Kabul: A militant who led operations in Afghanistan for an al Qaeda-linked terror group has been captured in the north where his fighters joined forces with the Taliban to step up attacks against Afghan and coalition forces, NATO said on Friday.
The senior figure from the Islamic Movement of Uzbekistan was apprehended in Kunduz province along with two of this associates, the coalition said.
NATO described him as a key conduit between the IMU`s leadership in Pakistan and senior Taliban leadership in Afghanistan.
"He assisted both groups by directing insurgent movement for training and operations between the two countries, coordinating suicide, explosive device and mortar attacks against Afghan and coalition forces throughout northern Afghanistan," the coalition said in a statement. "He escaped from a Pakistan prison in 2010 and also assisted others in escaping from incarceration, including paying bribes for their release."
Afghan and coalition forces had been tracking the IMU leader for several weeks. On Wednesday, they launched operations in Khan Abad district, capturing the leader and one of his associates. Another individual with suspected ties to the IMU network was captured nearby.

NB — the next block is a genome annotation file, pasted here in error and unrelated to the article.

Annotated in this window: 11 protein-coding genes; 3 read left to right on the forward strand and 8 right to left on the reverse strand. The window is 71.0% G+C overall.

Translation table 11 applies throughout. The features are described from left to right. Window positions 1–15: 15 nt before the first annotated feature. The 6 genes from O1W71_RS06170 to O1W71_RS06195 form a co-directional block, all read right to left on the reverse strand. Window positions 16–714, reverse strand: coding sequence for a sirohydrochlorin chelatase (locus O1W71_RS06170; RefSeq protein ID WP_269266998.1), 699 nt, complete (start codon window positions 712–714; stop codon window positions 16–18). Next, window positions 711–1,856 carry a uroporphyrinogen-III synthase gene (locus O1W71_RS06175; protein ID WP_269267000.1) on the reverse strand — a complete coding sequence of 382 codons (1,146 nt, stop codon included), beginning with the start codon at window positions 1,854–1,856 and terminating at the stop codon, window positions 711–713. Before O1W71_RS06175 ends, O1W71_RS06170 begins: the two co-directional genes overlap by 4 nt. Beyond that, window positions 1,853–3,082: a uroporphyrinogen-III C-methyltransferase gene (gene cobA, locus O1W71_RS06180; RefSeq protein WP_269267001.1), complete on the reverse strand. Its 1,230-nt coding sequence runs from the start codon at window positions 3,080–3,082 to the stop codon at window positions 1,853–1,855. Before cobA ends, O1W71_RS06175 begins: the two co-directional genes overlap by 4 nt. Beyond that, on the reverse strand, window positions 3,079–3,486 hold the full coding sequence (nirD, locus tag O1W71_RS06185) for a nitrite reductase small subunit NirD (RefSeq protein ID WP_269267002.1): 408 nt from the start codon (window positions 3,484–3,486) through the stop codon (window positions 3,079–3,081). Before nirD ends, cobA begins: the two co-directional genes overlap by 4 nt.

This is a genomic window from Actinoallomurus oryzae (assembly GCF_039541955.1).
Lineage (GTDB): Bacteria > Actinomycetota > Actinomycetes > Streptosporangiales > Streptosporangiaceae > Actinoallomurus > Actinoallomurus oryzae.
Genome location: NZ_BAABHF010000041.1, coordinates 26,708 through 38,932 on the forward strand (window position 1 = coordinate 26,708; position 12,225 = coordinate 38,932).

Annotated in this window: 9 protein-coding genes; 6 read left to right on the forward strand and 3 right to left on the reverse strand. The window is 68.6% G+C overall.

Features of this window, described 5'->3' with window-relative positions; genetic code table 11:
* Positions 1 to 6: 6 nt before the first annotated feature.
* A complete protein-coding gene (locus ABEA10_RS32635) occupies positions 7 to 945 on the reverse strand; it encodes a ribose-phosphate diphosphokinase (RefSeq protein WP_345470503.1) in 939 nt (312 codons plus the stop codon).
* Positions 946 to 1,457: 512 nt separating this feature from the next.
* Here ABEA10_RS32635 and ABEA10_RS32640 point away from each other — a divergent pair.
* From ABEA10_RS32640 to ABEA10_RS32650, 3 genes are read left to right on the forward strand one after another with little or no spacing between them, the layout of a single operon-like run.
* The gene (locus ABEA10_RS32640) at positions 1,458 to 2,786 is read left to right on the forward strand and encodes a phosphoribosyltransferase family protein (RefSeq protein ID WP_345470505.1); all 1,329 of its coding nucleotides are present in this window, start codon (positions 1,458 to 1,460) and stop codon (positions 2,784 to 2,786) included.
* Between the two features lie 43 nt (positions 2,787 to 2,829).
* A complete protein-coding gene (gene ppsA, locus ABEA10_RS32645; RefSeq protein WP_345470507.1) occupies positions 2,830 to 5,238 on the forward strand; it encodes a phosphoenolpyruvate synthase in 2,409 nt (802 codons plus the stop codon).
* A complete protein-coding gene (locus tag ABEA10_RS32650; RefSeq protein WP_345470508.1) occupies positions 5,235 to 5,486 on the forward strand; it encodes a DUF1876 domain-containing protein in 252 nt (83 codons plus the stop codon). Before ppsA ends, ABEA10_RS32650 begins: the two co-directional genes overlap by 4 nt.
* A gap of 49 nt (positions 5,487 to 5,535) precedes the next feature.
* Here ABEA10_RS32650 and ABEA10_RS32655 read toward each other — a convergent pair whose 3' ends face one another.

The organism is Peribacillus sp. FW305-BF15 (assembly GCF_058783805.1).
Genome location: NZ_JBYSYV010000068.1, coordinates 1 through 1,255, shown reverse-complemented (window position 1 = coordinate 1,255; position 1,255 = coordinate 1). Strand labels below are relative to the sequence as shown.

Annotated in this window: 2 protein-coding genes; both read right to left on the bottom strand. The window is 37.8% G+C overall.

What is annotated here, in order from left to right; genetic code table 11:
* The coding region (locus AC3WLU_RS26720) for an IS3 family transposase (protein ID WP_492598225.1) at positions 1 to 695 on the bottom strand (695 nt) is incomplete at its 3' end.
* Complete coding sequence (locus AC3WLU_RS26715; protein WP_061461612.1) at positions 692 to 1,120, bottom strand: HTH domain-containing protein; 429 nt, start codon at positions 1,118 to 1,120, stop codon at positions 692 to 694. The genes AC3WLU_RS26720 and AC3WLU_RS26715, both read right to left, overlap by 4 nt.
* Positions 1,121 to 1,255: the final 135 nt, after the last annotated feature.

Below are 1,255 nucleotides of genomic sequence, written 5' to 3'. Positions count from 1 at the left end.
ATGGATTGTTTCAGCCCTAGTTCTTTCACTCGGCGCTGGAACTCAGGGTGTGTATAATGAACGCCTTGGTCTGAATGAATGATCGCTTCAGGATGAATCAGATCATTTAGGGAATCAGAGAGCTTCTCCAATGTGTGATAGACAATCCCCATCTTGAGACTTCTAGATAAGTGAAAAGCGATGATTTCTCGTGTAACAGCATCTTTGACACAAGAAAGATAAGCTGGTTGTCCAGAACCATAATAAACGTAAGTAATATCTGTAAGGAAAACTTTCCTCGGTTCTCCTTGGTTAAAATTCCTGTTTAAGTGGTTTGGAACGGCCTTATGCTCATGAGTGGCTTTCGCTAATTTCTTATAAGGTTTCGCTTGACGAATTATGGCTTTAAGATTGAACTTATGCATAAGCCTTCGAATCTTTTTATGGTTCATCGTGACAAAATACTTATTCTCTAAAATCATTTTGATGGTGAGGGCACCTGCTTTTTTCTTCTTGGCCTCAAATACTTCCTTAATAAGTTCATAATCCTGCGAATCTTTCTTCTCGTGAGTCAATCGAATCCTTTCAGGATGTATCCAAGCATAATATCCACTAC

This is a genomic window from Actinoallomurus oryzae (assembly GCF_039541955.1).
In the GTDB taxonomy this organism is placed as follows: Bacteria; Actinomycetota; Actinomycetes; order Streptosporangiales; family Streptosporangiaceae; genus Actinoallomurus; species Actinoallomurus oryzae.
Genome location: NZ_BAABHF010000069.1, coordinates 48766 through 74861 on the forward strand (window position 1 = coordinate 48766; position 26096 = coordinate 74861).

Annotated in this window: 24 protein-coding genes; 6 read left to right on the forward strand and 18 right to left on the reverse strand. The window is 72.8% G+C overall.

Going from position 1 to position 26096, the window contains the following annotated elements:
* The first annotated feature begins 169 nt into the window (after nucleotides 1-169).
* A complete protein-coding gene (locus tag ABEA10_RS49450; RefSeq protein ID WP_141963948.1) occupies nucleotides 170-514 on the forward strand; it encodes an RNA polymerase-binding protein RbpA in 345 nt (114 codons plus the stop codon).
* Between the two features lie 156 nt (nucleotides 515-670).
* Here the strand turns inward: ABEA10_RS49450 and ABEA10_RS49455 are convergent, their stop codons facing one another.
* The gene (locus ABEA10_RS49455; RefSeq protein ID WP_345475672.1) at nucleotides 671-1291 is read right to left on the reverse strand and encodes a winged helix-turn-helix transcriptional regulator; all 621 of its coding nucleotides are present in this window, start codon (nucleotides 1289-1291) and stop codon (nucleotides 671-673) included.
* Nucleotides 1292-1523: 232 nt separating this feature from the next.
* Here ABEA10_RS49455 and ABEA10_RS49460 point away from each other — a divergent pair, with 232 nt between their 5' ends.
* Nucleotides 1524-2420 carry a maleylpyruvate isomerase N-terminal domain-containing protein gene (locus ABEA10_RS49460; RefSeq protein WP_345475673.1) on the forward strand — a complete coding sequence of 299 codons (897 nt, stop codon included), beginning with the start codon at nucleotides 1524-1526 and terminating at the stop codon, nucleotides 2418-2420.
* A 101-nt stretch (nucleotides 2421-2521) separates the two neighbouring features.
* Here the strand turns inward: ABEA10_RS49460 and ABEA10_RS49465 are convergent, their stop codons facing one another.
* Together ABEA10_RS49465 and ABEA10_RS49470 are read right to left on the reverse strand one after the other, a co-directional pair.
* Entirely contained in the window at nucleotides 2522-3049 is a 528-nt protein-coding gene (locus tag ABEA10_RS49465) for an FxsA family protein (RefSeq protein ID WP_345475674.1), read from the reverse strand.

In the past 50 days, NATO said its troops partnered with Afghan forces have killed more than 20 insurgents affiliated with IMU. Four were senior leaders of the group, including Bilal Konduzi, the former IMU leader in Afghanistan.
On Thursday, the US handed over to Germany a suspected IMU member whose information provided to US interrogators in Afghanistan led authorities across the world to issue terror warnings for Europe last year. US troops captured Ahmad Wali Siddiqui, a German national of Afghan descent, in Afghanistan in July 2010. While in custody, he provided details on alleged plots linked to al Qaeda supposedly targeting European cities.
Kunduz and surrounding provinces are known hide-outs for the Taliban, Al Qaeda and fighters from militant factions that include the Haqqani network, Hizb-i-Islami and the IMU, which aims to create an Islamic state across Central Asia. The province is also a major agricultural and transit centre along a main highway used by NATO supply convoys.
The Islamic Movement of Uzbekistan was formed in 1991, originally aiming to set up an Islamic state in Uzbekistan, which neighbours Afghanistan, but it later expanded its goal to seeking one across Central Asia. Aligning itself with Al Qaeda, it has been most active in the northern provinces of Afghanistan.